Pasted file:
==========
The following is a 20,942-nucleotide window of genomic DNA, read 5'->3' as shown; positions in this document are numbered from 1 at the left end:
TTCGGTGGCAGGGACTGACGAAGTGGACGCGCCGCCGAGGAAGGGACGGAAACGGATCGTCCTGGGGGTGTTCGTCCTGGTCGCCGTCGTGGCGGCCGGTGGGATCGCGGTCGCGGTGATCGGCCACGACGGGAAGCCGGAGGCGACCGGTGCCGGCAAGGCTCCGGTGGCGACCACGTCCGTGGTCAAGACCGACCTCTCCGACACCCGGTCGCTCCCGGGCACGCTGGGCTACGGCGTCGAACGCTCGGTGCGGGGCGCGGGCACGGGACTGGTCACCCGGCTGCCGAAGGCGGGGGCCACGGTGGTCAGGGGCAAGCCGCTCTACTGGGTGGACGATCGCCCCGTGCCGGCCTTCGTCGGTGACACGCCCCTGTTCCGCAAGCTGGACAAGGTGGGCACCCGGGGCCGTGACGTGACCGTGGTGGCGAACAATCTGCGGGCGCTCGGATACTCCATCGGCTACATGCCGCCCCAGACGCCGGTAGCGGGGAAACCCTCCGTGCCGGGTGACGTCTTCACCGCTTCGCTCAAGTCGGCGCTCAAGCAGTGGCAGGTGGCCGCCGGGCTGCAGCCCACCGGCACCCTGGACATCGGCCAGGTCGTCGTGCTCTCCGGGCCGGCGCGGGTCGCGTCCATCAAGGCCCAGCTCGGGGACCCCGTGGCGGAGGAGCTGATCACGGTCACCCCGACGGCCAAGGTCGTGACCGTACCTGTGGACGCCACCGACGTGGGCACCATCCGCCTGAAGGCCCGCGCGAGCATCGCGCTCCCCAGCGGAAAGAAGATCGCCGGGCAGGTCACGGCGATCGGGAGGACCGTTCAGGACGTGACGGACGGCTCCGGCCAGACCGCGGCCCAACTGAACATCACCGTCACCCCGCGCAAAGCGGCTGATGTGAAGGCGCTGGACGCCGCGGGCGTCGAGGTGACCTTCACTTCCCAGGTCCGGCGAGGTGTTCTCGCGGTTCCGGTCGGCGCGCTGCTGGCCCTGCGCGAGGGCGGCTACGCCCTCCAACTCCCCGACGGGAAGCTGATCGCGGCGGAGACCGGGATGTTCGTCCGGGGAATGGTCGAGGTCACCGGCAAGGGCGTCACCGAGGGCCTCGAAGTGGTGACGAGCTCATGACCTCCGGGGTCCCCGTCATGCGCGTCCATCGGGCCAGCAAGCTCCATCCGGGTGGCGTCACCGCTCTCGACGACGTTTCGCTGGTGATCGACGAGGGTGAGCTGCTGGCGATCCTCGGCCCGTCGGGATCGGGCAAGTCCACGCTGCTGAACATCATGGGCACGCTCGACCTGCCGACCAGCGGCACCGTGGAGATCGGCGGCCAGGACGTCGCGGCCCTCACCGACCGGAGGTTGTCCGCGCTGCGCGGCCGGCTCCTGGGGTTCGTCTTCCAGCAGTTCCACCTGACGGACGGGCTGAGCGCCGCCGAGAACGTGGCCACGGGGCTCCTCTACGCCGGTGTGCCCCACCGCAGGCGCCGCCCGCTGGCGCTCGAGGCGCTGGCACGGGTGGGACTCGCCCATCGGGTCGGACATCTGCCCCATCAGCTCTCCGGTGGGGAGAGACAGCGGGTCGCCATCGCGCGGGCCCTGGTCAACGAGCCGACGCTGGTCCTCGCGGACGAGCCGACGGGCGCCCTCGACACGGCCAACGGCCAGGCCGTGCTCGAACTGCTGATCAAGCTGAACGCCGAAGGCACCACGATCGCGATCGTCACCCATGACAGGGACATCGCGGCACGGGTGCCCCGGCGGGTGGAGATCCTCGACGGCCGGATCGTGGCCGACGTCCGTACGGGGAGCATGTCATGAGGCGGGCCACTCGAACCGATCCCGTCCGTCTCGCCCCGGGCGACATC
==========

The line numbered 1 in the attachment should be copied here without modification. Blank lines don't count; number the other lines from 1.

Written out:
The following is a 20,942-nucleotide window of genomic DNA, read 5'->3' as shown; positions in this document are numbered from 1 at the left end: